People and big cats share an unusual relationship. We have long associated these “kings of the jungle” with courage and power. We name luxury cars and sports brands after them. And they are synonymous with high fashion.
But we haven’t been paying enough attention to their protection. If we don’t start now, then all we may have left is the name of a brand, or a photo in a children’s book.
Big cats are predators under threat. Their ranges are shrinking and their numbers are rapidly declining.
The mighty lion has vanished from 90 per cent of its natural habitat, and is found only in parts of Africa and one forest in India.
As recently as a century ago, there were as many as 100,000 wild tigers in Asia. Today, there remain about 3,900 of these magnificent big cats in the wild.
New York City has a human population of 8.5 million people in 781 square kilometres, but an equivalent area of tropical forest would hold just 25 to 75 jaguars. An individual snow leopard can patrol a territory the size of Beijing.
The need for the conservation of large, intact and connected wilderness to maintain big cat populations underscores the importance of these apex predators to maintaining healthy and productive ecosystems.
When you protect big cats, you protect the habitats that regulate climate, provide clean air, rainfall, and the rich range of species – including human beings – that depend on them.
More and more, this need is challenged by land degradation, habitat loss and wildlife trafficking, all of which threaten the survival of big cats around the world.
As farms, cities and townships encroach on the habitat of big cats, they are pushed out of the wild, and increasingly, into direct conflict with people. In India, leopards are known to live among people, regularly feeding on stray dogs, but they also are known to attack people that they mistake for prey.
But there are success stories that encourage us to redouble our efforts.
In India’s mountainous snow leopard terrain, a sustainable cashmere programme is helping sheep herders implement sound grazing and wildlife protection plans. It’s helping them earn better livelihoods through a “sustainable cashmere” certification scheme, and protect the beautiful snow leopard.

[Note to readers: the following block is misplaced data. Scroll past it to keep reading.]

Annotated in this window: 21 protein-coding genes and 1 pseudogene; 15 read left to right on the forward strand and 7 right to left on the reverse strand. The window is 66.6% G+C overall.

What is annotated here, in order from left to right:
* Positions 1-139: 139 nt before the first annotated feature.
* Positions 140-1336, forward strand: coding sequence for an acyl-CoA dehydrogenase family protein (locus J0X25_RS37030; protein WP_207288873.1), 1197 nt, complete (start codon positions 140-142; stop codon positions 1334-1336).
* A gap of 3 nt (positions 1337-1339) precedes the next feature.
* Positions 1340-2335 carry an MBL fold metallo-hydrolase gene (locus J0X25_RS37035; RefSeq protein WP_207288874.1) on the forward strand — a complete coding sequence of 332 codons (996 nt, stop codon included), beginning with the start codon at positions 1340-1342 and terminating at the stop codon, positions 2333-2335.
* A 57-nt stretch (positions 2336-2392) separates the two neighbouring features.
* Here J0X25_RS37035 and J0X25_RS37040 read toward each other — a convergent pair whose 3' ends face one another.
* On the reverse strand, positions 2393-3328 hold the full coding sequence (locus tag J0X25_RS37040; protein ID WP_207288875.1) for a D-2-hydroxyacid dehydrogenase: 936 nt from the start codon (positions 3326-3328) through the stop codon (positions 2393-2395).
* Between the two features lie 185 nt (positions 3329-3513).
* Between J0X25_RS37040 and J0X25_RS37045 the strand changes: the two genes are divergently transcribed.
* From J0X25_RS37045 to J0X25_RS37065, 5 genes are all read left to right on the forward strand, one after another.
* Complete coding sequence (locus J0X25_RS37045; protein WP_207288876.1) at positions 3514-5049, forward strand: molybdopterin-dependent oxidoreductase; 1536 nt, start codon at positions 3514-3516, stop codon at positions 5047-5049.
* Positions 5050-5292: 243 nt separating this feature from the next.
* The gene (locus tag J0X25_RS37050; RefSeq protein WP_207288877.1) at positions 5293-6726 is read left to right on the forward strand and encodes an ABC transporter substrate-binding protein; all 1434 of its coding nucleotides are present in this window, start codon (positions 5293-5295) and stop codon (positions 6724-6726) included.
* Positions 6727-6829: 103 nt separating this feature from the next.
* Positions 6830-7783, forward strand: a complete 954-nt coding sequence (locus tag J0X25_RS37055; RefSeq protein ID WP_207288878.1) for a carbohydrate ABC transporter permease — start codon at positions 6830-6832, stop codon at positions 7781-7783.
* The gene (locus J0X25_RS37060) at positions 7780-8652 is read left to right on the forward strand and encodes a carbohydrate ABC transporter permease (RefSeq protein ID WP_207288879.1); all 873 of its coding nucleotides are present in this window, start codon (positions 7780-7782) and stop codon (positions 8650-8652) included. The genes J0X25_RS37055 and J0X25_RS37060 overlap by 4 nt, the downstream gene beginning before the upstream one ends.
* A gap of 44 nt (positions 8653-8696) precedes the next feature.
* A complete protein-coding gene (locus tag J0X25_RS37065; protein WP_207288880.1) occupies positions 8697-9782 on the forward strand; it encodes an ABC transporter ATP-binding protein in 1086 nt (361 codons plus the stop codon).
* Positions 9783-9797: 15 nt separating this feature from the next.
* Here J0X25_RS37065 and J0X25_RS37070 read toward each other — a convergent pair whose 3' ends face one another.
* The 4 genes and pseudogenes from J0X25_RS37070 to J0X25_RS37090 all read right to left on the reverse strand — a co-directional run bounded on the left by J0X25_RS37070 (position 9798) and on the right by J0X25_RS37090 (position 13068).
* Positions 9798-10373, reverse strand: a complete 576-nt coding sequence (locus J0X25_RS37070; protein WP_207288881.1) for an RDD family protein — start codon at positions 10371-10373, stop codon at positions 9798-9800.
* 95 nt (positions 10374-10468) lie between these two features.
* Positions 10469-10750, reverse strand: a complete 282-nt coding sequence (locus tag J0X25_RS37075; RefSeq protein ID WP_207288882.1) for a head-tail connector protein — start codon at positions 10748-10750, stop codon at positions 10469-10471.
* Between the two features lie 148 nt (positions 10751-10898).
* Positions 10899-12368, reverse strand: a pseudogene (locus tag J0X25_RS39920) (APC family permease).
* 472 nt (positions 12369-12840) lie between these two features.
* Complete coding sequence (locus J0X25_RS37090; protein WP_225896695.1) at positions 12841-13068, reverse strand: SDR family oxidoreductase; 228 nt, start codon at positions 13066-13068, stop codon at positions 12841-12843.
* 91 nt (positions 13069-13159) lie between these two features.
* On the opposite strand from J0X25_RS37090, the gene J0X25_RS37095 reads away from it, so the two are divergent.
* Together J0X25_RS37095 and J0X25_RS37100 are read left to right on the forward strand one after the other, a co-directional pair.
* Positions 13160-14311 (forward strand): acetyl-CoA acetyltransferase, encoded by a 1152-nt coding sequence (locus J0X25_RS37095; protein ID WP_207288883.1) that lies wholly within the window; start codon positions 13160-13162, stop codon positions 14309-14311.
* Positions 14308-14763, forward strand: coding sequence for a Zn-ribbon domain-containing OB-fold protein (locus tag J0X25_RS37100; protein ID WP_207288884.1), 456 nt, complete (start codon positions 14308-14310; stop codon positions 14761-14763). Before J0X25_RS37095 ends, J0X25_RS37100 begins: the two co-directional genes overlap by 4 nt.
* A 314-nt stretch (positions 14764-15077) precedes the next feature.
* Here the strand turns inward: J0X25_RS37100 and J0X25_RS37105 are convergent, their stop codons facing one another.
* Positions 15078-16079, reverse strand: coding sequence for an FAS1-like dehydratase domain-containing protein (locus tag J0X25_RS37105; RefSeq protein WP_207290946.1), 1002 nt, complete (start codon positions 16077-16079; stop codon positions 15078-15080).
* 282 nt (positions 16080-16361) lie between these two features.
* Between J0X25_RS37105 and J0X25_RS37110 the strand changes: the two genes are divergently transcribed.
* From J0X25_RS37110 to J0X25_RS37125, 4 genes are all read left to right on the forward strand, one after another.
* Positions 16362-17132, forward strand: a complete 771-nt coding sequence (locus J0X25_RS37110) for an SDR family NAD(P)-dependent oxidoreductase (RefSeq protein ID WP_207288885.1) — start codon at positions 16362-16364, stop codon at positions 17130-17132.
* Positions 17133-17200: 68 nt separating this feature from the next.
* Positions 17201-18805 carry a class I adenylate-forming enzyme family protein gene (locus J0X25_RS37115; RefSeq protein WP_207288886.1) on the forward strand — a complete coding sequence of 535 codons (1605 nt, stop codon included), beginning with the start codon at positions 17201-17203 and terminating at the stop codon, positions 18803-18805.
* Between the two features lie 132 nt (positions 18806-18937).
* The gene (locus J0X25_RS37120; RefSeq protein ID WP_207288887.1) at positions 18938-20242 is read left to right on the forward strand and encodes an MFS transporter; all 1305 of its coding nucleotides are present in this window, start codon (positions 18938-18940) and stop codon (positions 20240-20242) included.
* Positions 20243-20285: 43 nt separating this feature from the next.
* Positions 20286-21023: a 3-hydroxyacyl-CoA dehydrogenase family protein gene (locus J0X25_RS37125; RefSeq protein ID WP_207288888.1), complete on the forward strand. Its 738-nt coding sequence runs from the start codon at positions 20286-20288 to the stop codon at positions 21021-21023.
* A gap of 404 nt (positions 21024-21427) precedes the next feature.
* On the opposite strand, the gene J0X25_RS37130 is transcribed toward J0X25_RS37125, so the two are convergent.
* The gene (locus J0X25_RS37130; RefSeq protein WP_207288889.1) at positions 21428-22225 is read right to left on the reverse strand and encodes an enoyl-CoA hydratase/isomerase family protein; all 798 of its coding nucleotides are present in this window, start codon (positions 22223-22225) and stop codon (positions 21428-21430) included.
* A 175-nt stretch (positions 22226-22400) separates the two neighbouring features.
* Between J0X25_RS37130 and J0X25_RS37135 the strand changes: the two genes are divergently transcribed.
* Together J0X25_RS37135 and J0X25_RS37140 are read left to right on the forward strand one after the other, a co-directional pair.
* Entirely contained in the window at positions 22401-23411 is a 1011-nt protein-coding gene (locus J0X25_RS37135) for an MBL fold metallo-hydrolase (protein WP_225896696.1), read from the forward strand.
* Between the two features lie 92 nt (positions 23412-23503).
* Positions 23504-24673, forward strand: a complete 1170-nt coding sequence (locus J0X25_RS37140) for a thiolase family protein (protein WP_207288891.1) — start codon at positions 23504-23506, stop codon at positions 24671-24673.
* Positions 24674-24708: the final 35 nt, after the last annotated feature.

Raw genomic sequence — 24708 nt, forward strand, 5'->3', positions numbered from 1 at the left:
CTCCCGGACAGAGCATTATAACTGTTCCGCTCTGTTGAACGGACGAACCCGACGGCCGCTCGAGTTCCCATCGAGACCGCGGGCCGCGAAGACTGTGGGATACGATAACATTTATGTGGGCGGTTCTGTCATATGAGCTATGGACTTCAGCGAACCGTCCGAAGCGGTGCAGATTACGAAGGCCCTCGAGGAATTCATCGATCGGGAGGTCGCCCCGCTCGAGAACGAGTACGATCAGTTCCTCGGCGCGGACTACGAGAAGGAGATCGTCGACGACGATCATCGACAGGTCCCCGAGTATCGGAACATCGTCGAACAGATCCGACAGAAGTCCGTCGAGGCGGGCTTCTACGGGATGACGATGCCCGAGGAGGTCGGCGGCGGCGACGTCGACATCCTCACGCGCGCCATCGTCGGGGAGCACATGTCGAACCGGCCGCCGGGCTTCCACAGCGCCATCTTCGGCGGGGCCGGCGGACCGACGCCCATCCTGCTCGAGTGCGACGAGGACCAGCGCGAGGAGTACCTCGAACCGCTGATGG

UN Environment partner Discovery Communications and World Wildlife Fund have launched Project Cat, which is protecting nearly 2 million acres in India and Bhutan with the aim of doubling the global tiger population by 2022, the next Year of the Tiger.
This World Wildlife Day on 3 March 2018 is the perfect opportunity for everyone to get involved, learn more and act to help secure a future for the iconic big cat through the UN’s #WildforLife campaign.
On 3 March, #WildforLife will launch the Big Cat Celebrity Challenge. You can help secure a future for your big cat kindred species by joining UN celebrity champions as they lead a charge for jaguars, lions, snow leopards and tigers – a joint effort to raise awareness and protect these endangered big cats.
For the team who gathers the most votes, UN Environment and partner organizations – CCG - Investors in Wildlife, Discovery Communications, and Panthera – will make a donation to a project that helps to protect the winning team’s flagship species.
From maintaining land corridors to installing tracking cameras, your effort will help to ensure these precious cats have our attention—and our protection.
So join our team leaders, on 3 March by choosing a team and making a pledge. The winner will be announced on 22 April, International Mother Earth Day.
In this challenge, the only winner will be wildlife. The more we work together, the more we can accomplish. Let's ensure that big cats remain in our imagination, and on our planet, for years to come.
For more information: Lisa.Rolls@un.org